To The Bright Edge of the World is an epistolary novel which tells the story of Lieutenant Colonel Allen Forrester and his young wife, Sophie. Forrester is to lead an expeditionary force up the Wolverine River to explore the newly-acquired territory of Alaska and its potential to be opened up. Newly-pregnant Sophie has to learn to cope with the new life within, as well as the long period of separation from her husband. Read more

Book Review: Tastes Like Fear by Sarah Hilary

The third outing for Sarah Hilary’s D. I. Marnie Rome is a gripping read: if it hadn’t been for the pesky day job and equally pesky family demanding meals, I could quite easily have finished this in one glorious binge-reading session. It’s a terrific story set in present-day London which, as with the author’s other books, not only deals with contemporary problems and issues but challenges you to think about them and the society we live in today where such awful things can happen (and largely go unnoticed or unreported for so long).

You’ll never be out of Harm’s way

The young girl who causes the fatal car crash disappears from the scene.

A runaway who doesn’t want to be found, she only wants to go home.

To the one man who understands her.

Gives her shelter.

Just as he gives shelter to the other lost girls who live in his house.

He’s the head of her new family.

He’s Harm.

D.I. Marnie Rome has faced many dangerous criminals but she has never come up against a man like Harm. She thinks that she knows families, their secrets and their fault lines. But as she begins investigating the girl’s disappearance nothing can prepare her for what she’s about to face.

Because when Harm’s family is threatened, everything tastes like fear… Read more

Book Review: The Unseeing by Anna Mazzola

It’s a rare book that can immerse me in another world and time when I’m teaching homestay students but Anna Mazzola’s debut novel, The Unseeing, managed to do just that. And it kept me up far too late while doing so!

Out today from Tinder Press, The Unseeing takes a real historical crime as its inspiration for this story of a gruesome murder, the two people condemned to hang for it, a petition for mercy, the ensuing Home Office investigation, and two young people caught up in a web of family, secrets and silence.

It is 1837 and the city streets teem with life, atmosphere and the stench of London. Sarah Gale, a seamstress and mother, has been sentenced to hang for her role in the murder of Hannah Brown on the eve of her wedding.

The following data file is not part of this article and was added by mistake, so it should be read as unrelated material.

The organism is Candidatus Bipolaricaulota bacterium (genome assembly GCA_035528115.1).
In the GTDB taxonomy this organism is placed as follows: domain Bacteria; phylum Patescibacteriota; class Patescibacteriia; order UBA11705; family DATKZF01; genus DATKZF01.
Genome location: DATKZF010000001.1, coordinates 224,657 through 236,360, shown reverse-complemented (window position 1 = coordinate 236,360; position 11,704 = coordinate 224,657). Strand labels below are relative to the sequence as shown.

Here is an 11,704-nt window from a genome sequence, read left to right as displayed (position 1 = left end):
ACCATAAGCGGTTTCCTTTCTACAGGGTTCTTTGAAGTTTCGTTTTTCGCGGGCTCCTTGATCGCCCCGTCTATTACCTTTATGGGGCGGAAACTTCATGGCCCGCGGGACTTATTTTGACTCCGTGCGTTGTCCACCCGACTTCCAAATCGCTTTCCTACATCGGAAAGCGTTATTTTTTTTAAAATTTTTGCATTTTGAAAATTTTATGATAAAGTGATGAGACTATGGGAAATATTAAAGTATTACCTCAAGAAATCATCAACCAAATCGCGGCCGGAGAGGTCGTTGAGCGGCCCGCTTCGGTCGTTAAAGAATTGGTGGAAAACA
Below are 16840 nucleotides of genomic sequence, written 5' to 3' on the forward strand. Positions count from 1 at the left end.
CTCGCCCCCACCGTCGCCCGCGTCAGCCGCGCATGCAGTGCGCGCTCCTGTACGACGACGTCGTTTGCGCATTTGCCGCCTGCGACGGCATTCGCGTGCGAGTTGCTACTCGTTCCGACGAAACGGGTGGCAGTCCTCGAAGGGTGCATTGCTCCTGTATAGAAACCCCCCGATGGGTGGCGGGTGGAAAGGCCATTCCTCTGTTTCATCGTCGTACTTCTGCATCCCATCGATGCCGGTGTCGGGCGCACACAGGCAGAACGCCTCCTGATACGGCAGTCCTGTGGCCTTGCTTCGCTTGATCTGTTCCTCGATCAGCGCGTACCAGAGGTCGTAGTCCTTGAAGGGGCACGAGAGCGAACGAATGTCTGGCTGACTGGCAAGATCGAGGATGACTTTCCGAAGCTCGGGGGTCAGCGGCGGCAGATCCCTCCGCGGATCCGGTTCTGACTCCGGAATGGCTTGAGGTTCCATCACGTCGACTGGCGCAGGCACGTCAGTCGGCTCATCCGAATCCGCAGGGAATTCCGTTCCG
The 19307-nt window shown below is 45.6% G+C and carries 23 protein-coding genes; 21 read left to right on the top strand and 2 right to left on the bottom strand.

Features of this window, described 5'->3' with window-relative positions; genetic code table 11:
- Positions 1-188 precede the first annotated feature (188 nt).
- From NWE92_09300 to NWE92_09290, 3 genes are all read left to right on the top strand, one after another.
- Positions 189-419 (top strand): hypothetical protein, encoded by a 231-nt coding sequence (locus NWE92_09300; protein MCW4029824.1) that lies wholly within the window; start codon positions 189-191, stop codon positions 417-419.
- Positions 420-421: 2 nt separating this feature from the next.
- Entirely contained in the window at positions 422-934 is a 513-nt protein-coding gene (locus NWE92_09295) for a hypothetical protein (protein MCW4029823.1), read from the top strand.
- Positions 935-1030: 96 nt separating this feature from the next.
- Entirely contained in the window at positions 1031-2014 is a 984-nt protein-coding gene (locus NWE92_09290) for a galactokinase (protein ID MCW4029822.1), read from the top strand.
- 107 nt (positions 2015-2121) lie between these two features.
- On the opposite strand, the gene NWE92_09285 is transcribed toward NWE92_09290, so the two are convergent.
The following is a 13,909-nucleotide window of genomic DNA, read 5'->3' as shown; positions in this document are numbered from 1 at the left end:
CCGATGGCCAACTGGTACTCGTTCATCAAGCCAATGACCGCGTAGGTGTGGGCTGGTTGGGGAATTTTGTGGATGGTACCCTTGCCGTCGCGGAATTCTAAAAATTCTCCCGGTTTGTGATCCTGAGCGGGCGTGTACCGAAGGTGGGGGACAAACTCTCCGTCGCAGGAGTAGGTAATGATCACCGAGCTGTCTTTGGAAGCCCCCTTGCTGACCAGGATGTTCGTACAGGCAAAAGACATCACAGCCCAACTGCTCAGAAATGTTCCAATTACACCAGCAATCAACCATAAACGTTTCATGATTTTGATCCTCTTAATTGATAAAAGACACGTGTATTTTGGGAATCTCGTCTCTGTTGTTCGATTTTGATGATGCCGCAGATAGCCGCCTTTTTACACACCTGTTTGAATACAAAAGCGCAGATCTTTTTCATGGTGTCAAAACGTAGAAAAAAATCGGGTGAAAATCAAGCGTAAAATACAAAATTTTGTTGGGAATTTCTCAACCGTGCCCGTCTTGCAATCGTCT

Edmund Fleetwood, an idealistic lawyer, is appointed to investigate Sarah’s petition for mercy and consider whether justice has been done. Struggling with his own demons, he is determined to seek out the truth, yet Sarah refuses to help him.

Edmund knows she’s hiding something, but needs to discover just why she’s maintaining her silence. For how can it be that someone with a child would go willingly to their own death?

Sarah Gale is a difficult woman to have as a central character. When you meet her, she’s on her way to Newgate prison after having been sentenced to death for her part in a grisly murder. You receive the full force of the public’s reaction to her before you get to know her, something which will take the entire length of the book. At times, she comes across as cold and proud, even aloof, guilty of the crime she’s been charged with, and possibly even worse; at best, she seems enigmatic, a woman living in her head as the safest, sanest option. She keeps very much to herself, wary of saying anything, even to the appointed investigator.

Edmund’s equally interesting. He’s a young lawyer, young enough to still be idealistic but keen to make his mark and make a difference to the world. He’s flattered and excited by the appointment to a case he followed out of what seems more than professional interest. The case consumes him and causes him to neglect not only his own well-being but his own wife and child. He’s almost too intense in his investigation, so that you start to wonder if he’s seeing straight, and thinking clearly, or if he is being played by Sarah or subject to other pressures. Read more

Book Review: Fell by Jenn Ashworth

If you liked the atmospheric writing of The Loney, you’ll enjoy this haunting novel set just up the coast around Morecambe Bay with its seeping, shifting sands, creeping decay and sinister Sycamores full of starlings. These last two are helping nature to reclaim the abandoned family home Annette Clifford inherits. She’s an unwilling beneficiary, reluctantly returning to deal with the house and in doing so, inadvertently disturbing the spirits of her parents. Once awakened, they see this as an opportunity for them to make amends but first have to revisit what was a painful period in their former lives together.

Fell is narrated by the spirit parents which adds to the disturbing sense of things shifting; they move around and disappear like will o’the wisps, struggle to find words, have no voice in this new incarnation but somehow need to find a way to communicate with their daughter and others in the book.

I don’t think you need to know the place to enjoy this novel at all but it gave me an added thrill to already know the area where Fell is set from regular visits to Great Aunts who lived there and I had fun recognising elements of it. But I also enjoyed visiting Jenn Ashworth’s version of it. The house, together with the town and estuary around it, all feel like living, breathing characters and the way in which Jenn Ashworth describes them can at times be unsettling. She gives the reader a real sense of their own impermanence with the descriptions of how tides and sands, or plants and mould, keep creeping, moving, shifting, reclaiming, or revealing again what was lost.  Read more

%d bloggers like this: